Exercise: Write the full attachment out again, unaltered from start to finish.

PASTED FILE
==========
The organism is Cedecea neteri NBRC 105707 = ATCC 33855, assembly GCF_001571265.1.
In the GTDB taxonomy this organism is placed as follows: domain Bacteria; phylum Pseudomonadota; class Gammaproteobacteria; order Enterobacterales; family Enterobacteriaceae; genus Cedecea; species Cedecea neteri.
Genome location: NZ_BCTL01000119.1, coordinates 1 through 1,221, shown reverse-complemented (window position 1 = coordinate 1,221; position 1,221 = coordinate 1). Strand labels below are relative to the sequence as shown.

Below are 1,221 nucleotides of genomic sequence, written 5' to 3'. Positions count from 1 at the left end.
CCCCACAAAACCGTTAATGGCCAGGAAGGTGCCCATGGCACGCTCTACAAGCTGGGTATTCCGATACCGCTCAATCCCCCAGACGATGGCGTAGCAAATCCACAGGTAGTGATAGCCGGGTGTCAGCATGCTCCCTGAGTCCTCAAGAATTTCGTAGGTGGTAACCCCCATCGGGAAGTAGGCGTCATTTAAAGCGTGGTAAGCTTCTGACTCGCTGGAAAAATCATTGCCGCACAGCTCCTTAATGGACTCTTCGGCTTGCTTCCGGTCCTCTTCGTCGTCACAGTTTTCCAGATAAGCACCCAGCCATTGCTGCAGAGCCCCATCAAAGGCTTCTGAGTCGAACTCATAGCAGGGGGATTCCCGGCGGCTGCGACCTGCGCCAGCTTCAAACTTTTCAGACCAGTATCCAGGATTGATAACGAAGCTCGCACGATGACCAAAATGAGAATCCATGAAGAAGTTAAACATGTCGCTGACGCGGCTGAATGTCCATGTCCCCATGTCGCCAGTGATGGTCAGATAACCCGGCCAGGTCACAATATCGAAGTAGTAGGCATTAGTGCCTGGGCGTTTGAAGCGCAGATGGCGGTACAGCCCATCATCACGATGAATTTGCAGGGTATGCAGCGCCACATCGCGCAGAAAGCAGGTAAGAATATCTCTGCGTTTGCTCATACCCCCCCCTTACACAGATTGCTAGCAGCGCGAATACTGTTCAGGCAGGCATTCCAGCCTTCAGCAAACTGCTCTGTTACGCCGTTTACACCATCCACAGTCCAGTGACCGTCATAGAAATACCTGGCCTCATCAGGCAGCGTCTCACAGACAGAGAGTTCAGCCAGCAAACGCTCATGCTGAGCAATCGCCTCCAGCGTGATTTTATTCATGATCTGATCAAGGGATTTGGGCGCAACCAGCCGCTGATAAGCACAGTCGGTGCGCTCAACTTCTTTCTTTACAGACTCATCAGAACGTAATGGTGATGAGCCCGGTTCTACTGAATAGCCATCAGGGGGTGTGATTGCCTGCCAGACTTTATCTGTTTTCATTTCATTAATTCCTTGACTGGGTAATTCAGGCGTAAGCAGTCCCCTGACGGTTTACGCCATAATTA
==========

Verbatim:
The organism is Cedecea neteri NBRC 105707 = ATCC 33855, assembly GCF_001571265.1.
In the GTDB taxonomy this organism is placed as follows: domain Bacteria; phylum Pseudomonadota; class Gammaproteobacteria; order Enterobacterales; family Enterobacteriaceae; genus Cedecea; species Cedecea neteri.
Genome location: NZ_BCTL01000119.1, coordinates 1 through 1,221, shown reverse-complemented (window position 1 = coordinate 1,221; position 1,221 = coordinate 1). Strand labels below are relative to the sequence as shown.

Below are 1,221 nucleotides of genomic sequence, written 5' to 3'. Positions count from 1 at the left end.
CCCCACAAAACCGTTAATGGCCAGGAAGGTGCCCATGGCACGCTCTACAAGCTGGGTATTCCGATACCGCTCAATCCCCCAGACGATGGCGTAGCAAATCCACAGGTAGTGATAGCCGGGTGTCAGCATGCTCCCTGAGTCCTCAAGAATTTCGTAGGTGGTAACCCCCATCGGGAAGTAGGCGTCATTTAAAGCGTGGTAAGCTTCTGACTCGCTGGAAAAATCATTGCCGCACAGCTCCTTAATGGACTCTTCGGCTTGCTTCCGGTCCTCTTCGTCGTCACAGTTTTCCAGATAAGCACCCAGCCATTGCTGCAGAGCCCCATCAAAGGCTTCTGAGTCGAACTCATAGCAGGGGGATTCCCGGCGGCTGCGACCTGCGCCAGCTTCAAACTTTTCAGACCAGTATCCAGGATTGATAACGAAGCTCGCACGATGACCAAAATGAGAATCCATGAAGAAGTTAAACATGTCGCTGACGCGGCTGAATGTCCATGTCCCCATGTCGCCAGTGATGGTCAGATAACCCGGCCAGGTCACAATATCGAAGTAGTAGGCATTAGTGCCTGGGCGTTTGAAGCGCAGATGGCGGTACAGCCCATCATCACGATGAATTTGCAGGGTATGCAGCGCCACATCGCGCAGAAAGCAGGTAAGAATATCTCTGCGTTTGCTCATACCCCCCCCTTACACAGATTGCTAGCAGCGCGAATACTGTTCAGGCAGGCATTCCAGCCTTCAGCAAACTGCTCTGTTACGCCGTTTACACCATCCACAGTCCAGTGACCGTCATAGAAATACCTGGCCTCATCAGGCAGCGTCTCACAGACAGAGAGTTCAGCCAGCAAACGCTCATGCTGAGCAATCGCCTCCAGCGTGATTTTATTCATGATCTGATCAAGGGATTTGGGCGCAACCAGCCGCTGATAAGCACAGTCGGTGCGCTCAACTTCTTTCTTTACAGACTCATCAGAACGTAATGGTGATGAGCCCGGTTCTACTGAATAGCCATCAGGGGGTGTGATTGCCTGCCAGACTTTATCTGTTTTCATTTCATTAATTCCTTGACTGGGTAATTCAGGCGTAAGCAGTCCCCTGACGGTTTACGCCATAATTA